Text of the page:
Holden and Ford have been in V8s since 1997. While teams might swap factory allegiances every now and then, the basic blueprint for the sport changed very little between 2003 and 2012, when it introduced new regulations and opened itself up to more manufacturers to stay relevant and competitive. Rick and Todd Kelly’s team was the first to jump ship from the established suppliers, and Kelly Racing became Nissan Motorsports Australia. With that switch came a whole raft of time consuming, costly challenges unlike those faced by anyone else in the competition.
"It’s basically seen a three-year patch of difficult results from our team," Rick Kelly tells Gizmag. Sitting in one of the conference rooms on site at Nissan HQ, he gives off the impression of a man who understands the business well. Six years of running a team will do that for you.
The team spent 2012 working on that year’s Holden, as well as pouring time and effort into developing a Nissan racer from scratch. Kelly describes this as having "one team doing two jobs."
As well as managing the switch, trying to put in good performances on the track and maintain a life outside of racing, team bosses need to maintain a strong relationship with advertisers and sponsors.
"There’s a lot of stress and pressure on us to keep it rolling, and keep it going as a healthy business, because it’s not like a normal business where we do work and get paid for that work," says Kelly.
"We’ve got to go and find sponsors to keep the doors open. Our business relies on; about 85 or 90 percent of our total turnover relies on sponsorship. So, that’s very difficult, particularly in today’s economic climate, the first thing businesses do is they cut down their marketing and almost cut completely out sponsorship.
"We’ve got a lot of pressure on us to ensure we can keep the doors open and keep 55 staff employed here, and perform at the top levels in one of Australia’s leading sports."
Those 55 people are absolutely crucial to the team’s development. There is a lot of focus on the drivers come race weekend, but all of the achievements are the result of having a tight team working behind the scenes. In any sport, one weak link can spell disaster for the entire organisation, so Nissan Motorsports puts a great deal of time and effort into finding and keeping the best people on board.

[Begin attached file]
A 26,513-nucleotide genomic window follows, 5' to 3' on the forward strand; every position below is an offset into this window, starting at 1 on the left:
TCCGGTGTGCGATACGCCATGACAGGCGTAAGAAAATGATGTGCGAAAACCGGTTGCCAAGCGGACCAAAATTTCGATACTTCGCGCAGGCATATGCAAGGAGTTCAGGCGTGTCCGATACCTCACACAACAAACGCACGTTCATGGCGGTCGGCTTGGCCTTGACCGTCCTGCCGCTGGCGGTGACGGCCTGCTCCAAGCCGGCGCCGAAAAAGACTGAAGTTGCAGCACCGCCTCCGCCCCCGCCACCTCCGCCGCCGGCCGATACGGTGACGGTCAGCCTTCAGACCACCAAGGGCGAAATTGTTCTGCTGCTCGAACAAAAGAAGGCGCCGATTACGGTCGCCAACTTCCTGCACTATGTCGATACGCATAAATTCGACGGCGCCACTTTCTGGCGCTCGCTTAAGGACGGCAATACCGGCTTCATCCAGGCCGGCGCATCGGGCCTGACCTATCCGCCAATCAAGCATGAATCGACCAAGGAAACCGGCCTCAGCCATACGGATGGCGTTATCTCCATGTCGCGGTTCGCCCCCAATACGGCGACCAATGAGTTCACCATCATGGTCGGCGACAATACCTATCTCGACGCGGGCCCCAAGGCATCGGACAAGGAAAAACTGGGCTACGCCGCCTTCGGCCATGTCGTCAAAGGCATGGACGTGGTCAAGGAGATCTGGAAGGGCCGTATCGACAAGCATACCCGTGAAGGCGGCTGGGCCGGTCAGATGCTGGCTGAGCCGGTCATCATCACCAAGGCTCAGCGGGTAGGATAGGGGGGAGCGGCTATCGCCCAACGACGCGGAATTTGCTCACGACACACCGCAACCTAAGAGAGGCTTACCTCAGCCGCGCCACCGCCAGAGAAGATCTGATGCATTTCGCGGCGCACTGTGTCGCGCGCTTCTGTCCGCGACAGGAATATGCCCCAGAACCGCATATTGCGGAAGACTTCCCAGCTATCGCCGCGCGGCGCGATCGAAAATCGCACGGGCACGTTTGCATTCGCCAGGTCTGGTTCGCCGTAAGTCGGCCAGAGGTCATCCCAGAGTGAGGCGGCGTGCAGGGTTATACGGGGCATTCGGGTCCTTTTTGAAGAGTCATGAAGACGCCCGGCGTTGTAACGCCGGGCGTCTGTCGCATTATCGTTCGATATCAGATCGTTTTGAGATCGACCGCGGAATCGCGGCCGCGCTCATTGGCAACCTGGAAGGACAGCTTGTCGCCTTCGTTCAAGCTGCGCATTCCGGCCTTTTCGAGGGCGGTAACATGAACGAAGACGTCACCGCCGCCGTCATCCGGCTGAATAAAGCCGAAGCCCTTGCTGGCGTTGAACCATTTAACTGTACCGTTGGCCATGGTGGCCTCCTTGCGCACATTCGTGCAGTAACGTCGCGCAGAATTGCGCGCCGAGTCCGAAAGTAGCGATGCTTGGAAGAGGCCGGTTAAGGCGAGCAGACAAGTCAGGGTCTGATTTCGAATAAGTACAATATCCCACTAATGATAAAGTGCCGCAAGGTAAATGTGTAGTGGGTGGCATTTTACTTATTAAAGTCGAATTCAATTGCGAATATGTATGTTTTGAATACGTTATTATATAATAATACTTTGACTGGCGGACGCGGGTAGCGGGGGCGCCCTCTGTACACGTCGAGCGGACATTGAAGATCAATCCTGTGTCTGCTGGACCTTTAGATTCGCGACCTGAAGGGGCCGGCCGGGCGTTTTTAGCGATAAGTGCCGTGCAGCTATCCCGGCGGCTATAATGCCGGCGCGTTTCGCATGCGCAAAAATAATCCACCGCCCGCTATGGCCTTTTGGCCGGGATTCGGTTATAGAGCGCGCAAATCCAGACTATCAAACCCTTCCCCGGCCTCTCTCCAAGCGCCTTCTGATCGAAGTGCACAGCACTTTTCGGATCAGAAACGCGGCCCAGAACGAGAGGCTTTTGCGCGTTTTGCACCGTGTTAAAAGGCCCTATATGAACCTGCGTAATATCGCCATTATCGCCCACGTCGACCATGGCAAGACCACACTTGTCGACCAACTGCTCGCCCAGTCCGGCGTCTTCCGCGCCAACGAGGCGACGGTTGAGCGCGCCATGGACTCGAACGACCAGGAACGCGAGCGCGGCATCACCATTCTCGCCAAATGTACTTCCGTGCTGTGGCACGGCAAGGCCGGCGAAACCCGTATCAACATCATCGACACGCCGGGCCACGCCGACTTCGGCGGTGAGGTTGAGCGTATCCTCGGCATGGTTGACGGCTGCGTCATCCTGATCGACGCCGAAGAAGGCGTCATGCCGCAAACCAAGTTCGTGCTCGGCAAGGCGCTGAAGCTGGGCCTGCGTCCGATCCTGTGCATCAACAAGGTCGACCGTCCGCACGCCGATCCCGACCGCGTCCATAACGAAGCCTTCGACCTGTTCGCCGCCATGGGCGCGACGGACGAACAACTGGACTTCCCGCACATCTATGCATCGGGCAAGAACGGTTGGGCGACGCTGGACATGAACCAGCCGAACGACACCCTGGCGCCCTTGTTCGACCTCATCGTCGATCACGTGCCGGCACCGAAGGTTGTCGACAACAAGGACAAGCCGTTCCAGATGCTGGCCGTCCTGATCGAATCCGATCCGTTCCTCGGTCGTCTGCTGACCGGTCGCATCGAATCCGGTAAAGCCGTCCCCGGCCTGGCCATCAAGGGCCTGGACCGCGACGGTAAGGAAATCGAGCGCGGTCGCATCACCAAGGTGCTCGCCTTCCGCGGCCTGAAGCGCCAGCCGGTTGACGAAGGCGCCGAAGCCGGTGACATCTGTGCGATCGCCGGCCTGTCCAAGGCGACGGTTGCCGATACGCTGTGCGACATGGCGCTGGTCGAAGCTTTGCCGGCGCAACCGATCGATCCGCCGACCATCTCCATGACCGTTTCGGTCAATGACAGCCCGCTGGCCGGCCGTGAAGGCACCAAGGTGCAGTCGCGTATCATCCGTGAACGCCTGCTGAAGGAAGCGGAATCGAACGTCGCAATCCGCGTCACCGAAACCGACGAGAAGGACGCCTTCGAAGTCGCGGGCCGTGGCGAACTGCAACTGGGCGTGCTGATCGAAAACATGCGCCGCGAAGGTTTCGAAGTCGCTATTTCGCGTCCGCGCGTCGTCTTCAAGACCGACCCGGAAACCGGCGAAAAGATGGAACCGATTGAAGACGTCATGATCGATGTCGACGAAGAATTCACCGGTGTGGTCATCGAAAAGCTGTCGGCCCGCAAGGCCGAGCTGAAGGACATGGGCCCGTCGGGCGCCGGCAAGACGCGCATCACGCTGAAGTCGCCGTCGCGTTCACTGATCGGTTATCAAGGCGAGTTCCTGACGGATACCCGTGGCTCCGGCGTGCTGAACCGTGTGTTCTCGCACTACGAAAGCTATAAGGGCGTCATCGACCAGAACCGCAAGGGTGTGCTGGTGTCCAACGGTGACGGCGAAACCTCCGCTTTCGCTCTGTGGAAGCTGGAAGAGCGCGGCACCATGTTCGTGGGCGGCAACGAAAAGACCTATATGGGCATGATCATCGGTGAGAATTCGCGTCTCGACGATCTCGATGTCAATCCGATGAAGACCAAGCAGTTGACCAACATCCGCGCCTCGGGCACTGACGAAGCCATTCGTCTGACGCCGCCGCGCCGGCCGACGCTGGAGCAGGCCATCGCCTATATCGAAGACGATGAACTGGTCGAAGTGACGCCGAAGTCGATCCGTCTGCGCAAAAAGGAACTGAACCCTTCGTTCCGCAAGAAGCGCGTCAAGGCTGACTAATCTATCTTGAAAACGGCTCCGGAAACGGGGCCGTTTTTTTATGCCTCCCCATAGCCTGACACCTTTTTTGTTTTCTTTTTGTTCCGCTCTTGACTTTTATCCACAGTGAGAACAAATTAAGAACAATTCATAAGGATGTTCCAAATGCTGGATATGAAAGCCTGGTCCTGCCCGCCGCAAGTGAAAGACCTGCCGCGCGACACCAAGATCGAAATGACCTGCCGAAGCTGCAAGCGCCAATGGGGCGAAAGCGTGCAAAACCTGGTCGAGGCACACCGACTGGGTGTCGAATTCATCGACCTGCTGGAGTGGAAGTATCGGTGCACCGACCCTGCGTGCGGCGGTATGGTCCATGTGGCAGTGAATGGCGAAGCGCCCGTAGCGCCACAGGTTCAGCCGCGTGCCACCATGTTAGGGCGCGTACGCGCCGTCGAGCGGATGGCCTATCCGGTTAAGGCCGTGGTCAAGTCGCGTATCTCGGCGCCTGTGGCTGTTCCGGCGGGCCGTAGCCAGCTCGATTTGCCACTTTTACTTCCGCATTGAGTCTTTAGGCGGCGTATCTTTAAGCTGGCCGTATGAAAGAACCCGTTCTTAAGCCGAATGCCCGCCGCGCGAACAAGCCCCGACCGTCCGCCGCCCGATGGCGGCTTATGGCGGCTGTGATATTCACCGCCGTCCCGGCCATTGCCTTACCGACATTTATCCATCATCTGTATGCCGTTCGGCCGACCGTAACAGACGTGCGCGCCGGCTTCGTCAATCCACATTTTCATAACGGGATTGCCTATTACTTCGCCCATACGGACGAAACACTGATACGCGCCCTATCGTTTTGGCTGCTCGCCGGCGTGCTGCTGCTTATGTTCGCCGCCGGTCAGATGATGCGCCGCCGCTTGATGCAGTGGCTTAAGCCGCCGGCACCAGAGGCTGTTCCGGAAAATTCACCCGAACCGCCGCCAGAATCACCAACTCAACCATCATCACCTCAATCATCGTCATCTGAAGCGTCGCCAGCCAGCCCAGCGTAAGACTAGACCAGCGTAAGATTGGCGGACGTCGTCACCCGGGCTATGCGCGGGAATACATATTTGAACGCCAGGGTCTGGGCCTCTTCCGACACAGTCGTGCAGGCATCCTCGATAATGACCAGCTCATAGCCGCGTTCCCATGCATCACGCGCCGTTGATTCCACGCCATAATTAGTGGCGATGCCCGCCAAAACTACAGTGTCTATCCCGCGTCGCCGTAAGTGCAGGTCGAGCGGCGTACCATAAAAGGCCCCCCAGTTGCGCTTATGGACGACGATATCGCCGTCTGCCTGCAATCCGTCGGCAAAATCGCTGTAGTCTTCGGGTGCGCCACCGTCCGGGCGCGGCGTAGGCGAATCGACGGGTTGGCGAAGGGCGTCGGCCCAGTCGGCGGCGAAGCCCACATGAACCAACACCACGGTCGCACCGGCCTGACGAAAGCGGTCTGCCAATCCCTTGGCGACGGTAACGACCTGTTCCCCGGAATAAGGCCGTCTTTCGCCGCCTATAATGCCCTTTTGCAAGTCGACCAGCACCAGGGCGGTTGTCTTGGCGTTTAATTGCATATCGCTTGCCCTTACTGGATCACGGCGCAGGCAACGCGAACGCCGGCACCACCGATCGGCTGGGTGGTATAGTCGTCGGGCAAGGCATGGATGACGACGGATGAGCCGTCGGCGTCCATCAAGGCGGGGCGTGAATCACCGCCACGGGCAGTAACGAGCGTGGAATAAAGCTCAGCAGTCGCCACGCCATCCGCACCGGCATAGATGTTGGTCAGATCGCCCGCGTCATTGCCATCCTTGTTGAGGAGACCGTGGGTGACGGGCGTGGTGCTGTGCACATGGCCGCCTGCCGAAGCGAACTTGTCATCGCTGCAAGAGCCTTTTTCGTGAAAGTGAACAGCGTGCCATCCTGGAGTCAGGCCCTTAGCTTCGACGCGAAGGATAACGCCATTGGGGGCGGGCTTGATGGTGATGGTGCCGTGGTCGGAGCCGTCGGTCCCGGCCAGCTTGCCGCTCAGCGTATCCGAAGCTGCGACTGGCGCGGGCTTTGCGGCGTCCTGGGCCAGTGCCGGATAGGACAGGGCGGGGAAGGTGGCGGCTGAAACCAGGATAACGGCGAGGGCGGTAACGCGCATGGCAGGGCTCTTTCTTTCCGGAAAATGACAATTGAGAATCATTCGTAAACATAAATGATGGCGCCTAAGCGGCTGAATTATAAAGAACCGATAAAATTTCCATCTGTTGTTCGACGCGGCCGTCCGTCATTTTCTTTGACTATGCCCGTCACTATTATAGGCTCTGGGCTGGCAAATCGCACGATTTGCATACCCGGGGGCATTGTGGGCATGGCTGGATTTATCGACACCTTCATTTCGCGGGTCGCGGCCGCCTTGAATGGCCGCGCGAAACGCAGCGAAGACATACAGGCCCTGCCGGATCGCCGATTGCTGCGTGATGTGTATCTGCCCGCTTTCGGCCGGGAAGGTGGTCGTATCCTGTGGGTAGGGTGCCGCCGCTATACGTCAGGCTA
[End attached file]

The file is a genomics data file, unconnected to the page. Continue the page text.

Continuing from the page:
"Getting the most out of the team is the most tricky thing in V8 Supercars or in any sport, and so that’s where we’ve invested a lot of time," says Kelly. "And in previous teams that’s why we’ve achieved success. It’s not because we’ve had the most resources, it’s because we got the most out of the people we had there.”
Just as it looks like the Nissan Motorsports team is starting to get on top of things, V8 Supercars has gone and shuffled the rules around again. In 2017, the series is opening itself up to a wider variety of body styles and engines. Having created a totally new package for 2013’s revised regulations and refined it over the subsequent years, Nissan Motorsports might have to rip it all up and start again. As exciting as it will be to see a variety of body styles rubbing panels around Bathurst, it must be frustrating to work so hard to create a new package only to see the goalposts moved again.
For Nissan Motorsports, it’s about being "a bit careful" about how they deal with the changes. The rules are very broad, and Kelly is keen not to rush into anything, especially after playing the role of guinea pig when V8s expanded to include other manufacturers.
Despite the rapidly improving results, Rick Kelly isn’t stopping to pat himself on the back.
"We’re proud of what we’ve got here, but we’re only in this for one thing and that’s to get to the front. So when we’re not at the front, you don’t feel very proud.
"You’re working your backside off to get to a point where you can go home going ‘yeah, we did that ourselves as a team of 55, of great people and got to the front.